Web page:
Who can resist a Greek Goddess whom possesses power to enchant with help of a lyre and who dances in a captivating manner? No one it seems is safe from her charming engagements, but will Myrddin succumb to Terpischore and will he survive dangers that await him? Ah well, that you will have to find out for yourself by buying this lovely tale of myth, legend and romance.


Historical: "The Uncatchable Miss Faversham" by Elizabeth Moss .

Eleanor Faversham is renowned as the “Uncatchable Miss Faversham” by the Beau Monde. A woman of haughty disposition and heiress to a relative fortune, she bears no desire to be wed to any man: with exception of the one whose offer of marriage she refused outright some five years previous. However, a return to her home county of Warwickshire is called for, and once there formalities of polite society inflict purgatory upon both her and Nathaniel, Lord Sallinger. For when faced with Eleanor Faversham’s tempting and teasing ways, old hurts and desires mingle in a dangerous cocktail of lustful thoughts. Nathaniel finally succumbs to inner desires, and his act of male dominance sets Eleanor alight with renewed passion. But when self-restraint is summoned in the throes of unmitigated desire it is Eleanor who suffers the awfulness of rejection. Shocked by her own vulnerability to a broken heart and sexual hunger within she now understands the pain Nathaniel has endured since her hasty departure years beforehand. How can she survive this agony, this dire need for his body against hers? Ha ha, buy the book and find out. 


 Historical:   “A Dead Man’s Debt” by Grace Elliot.  

Set in 1780, Ranulph Lord Charing, is the ideal hero. Tending arrogant, a man of means with a mistress to boot, of hawkish good looks and superb horseman, he suddenly finds himself attracted to the delightfully charming Celeste Armitage. Torn between duty to a long-standing mistress and desire for young Celeste, he commits the unthinkable in wild moment of rash indulgence. News of his interest in Celeste soon stretches beyond the confines of Hazeledene House, and listened to with vindictive intent by his mistress. Forced by circumstance of a dead man’s debt and his mistress’ cunning, Ranulph has no choice but to sacrifice his own happiness and that of Celeste’s. And, without spoiling the plot, I can tell you there are twists and turns aplenty as truths come to light and debts settled, though not without heartache and much soul searching as Ranulph sets out to counter his mistress’ hold upon him.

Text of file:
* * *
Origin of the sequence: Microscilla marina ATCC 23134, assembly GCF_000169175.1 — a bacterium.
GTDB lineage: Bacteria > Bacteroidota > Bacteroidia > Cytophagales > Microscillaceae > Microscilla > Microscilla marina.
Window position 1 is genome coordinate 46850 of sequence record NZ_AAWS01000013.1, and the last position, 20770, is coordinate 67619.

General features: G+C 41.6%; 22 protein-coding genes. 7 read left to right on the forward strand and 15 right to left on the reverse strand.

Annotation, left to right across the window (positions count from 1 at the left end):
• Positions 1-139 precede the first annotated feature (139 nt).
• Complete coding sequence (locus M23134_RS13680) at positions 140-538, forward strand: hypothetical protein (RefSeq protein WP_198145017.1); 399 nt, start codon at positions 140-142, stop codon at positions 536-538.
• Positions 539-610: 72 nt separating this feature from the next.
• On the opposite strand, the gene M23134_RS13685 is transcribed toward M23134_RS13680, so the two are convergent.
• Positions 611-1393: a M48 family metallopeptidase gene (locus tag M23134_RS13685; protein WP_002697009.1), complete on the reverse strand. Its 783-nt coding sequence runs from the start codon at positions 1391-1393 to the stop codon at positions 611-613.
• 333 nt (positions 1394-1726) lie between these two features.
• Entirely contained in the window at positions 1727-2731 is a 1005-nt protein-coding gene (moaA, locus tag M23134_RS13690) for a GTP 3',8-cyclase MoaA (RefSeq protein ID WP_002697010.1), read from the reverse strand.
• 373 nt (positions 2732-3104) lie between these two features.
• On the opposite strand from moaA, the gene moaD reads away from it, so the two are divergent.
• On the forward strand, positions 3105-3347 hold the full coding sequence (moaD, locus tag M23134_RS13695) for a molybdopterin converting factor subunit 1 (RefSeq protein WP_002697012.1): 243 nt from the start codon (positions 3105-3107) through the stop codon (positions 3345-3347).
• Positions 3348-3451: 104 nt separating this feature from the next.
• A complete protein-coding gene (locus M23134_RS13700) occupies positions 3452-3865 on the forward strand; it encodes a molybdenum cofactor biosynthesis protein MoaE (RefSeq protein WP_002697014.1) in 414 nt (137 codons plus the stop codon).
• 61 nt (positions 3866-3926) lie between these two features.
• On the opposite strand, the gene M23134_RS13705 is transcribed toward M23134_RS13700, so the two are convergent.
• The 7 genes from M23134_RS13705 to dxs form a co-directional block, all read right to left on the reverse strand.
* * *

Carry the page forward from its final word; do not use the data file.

Contemporary:    “His Leading Lady” by Paula Martin.

For those who love a sweet contemporary romance with smouldering sexual tension, “His Leading Lady” fits the bill. Set against the backdrop of theatre-land in the West end of London, and a new musical production nearing its opening night, the star of the show, Lora Harper, has vanished.  Naturally, Kyle Drummond, director of the show is none too pleased, and Lora’s sister suffers the brunt of his sharp-edged tongue when he comes knocking demanding to know where in hell Lora is. Stunned in more ways than one by Kyle’s fury, Jess nevertheless holds her own and makes a lasting impression on the one man who’s about to turn her world upside down and inside out. With Lora’s agent wishing to stall for time in order to salvage Lora’s career, Jess sees no alternative but to masquerade as her twin sister. But, as events unfold Jess ponders Kyle’s former relationship with Lora. Was it purely innocent?  And, she begins to wonder if Kyle sees only Lora when he kisses with passion in his eyes and fire in groin? Ha ha, to find out the answer, buy the book.   


Historical:   “Trade Winds” by Christina Courtenay.

It’s 1731 and Killian Kinross - a professional gambler and ladies man - throws the dice for the last time. Amazed by his own luck in a make or break game of chance, his win is set to change his life forever and dispatch him on a venture he never envisaged with a woman he’s never met. He trades Scotland for Sweden and once there, aims for a new and honest life: devoid of gambling, and a good way to escape his dark past. Whilst keen to learn the art of trading and of sailing the South China Seas, he encounters a prickly young miss whom stirs delightful sensations within. Miss Jessamin van Sandt, on the other hand seems immune to his charms, but as time passes and Jessamin uncovers a dark family secret of her own, they strike a business deal. But, to be married to a business partner in name only tests their resolve to remain as such. As they struggle with inner desire and physical attraction to one another, events soon tear them apart and their individual dilemma' momentarily solved. What happens next is for you to find out, because this is a fabulous story of love, trauma, adventure and lust in the snowy wastes of Sweden and on the high seas. The Scottish lilt throughout adds to Killian’s already charming attributes.